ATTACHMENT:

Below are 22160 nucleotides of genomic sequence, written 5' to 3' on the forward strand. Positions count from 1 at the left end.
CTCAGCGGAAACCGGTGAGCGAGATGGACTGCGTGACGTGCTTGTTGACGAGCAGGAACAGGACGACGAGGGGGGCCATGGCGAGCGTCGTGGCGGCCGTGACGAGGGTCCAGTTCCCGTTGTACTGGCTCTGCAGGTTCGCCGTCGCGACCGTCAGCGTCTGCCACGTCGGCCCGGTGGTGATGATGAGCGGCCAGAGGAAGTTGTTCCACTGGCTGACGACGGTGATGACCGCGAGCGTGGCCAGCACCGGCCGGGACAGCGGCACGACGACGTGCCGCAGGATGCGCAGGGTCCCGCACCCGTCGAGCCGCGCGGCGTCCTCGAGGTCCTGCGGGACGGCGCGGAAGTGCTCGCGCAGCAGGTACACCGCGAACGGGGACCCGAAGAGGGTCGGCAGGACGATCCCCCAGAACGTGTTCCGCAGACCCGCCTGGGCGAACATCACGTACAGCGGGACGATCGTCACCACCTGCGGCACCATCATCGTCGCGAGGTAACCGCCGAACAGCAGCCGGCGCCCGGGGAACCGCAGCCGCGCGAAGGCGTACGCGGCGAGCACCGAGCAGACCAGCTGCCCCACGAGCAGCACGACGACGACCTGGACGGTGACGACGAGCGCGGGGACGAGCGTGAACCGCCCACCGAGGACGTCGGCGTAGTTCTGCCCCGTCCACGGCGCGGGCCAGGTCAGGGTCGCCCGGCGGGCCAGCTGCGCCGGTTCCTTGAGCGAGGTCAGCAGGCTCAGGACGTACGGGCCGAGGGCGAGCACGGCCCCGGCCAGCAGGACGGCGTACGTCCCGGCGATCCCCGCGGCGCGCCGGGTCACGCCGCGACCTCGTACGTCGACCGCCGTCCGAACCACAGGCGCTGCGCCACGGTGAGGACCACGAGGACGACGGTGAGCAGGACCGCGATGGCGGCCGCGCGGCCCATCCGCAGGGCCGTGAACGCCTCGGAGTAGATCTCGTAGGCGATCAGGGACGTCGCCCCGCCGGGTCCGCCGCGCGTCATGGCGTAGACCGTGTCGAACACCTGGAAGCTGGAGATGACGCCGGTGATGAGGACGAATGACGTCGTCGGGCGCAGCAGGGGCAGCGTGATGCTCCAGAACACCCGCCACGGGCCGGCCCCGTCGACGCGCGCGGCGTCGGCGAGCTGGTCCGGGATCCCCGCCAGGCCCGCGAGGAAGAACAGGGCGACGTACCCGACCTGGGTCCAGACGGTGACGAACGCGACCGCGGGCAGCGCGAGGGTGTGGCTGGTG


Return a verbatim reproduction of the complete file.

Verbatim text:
Below are 22160 nucleotides of genomic sequence, written 5' to 3' on the forward strand. Positions count from 1 at the left end.
CTCAGCGGAAACCGGTGAGCGAGATGGACTGCGTGACGTGCTTGTTGACGAGCAGGAACAGGACGACGAGGGGGGCCATGGCGAGCGTCGTGGCGGCCGTGACGAGGGTCCAGTTCCCGTTGTACTGGCTCTGCAGGTTCGCCGTCGCGACCGTCAGCGTCTGCCACGTCGGCCCGGTGGTGATGATGAGCGGCCAGAGGAAGTTGTTCCACTGGCTGACGACGGTGATGACCGCGAGCGTGGCCAGCACCGGCCGGGACAGCGGCACGACGACGTGCCGCAGGATGCGCAGGGTCCCGCACCCGTCGAGCCGCGCGGCGTCCTCGAGGTCCTGCGGGACGGCGCGGAAGTGCTCGCGCAGCAGGTACACCGCGAACGGGGACCCGAAGAGGGTCGGCAGGACGATCCCCCAGAACGTGTTCCGCAGACCCGCCTGGGCGAACATCACGTACAGCGGGACGATCGTCACCACCTGCGGCACCATCATCGTCGCGAGGTAACCGCCGAACAGCAGCCGGCGCCCGGGGAACCGCAGCCGCGCGAAGGCGTACGCGGCGAGCACCGAGCAGACCAGCTGCCCCACGAGCAGCACGACGACGACCTGGACGGTGACGACGAGCGCGGGGACGAGCGTGAACCGCCCACCGAGGACGTCGGCGTAGTTCTGCCCCGTCCACGGCGCGGGCCAGGTCAGGGTCGCCCGGCGGGCCAGCTGCGCCGGTTCCTTGAGCGAGGTCAGCAGGCTCAGGACGTACGGGCCGAGGGCGAGCACGGCCCCGGCCAGCAGGACGGCGTACGTCCCGGCGATCCCCGCGGCGCGCCGGGTCACGCCGCGACCTCGTACGTCGACCGCCGTCCGAACCACAGGCGCTGCGCCACGGTGAGGACCACGAGGACGACGGTGAGCAGGACCGCGATGGCGGCCGCGCGGCCCATCCGCAGGGCCGTGAACGCCTCGGAGTAGATCTCGTAGGCGATCAGGGACGTCGCCCCGCCGGGTCCGCCGCGCGTCATGGCGTAGACCGTGTCGAACACCTGGAAGCTGGAGATGACGCCGGTGATGAGGACGAATGACGTCGTCGGGCGCAGCAGGGGCAGCGTGATGCTCCAGAACACCCGCCACGGGCCGGCCCCGTCGACGCGCGCGGCGTCGGCGAGCTGGTCCGGGATCCCCGCCAGGCCCGCGAGGAAGAACAGGGCGACGTACCCGACCTGGGTCCAGACGGTGACGAACGCGACCGCGGGCAGCGCGAGGGTGTGGCTGGTG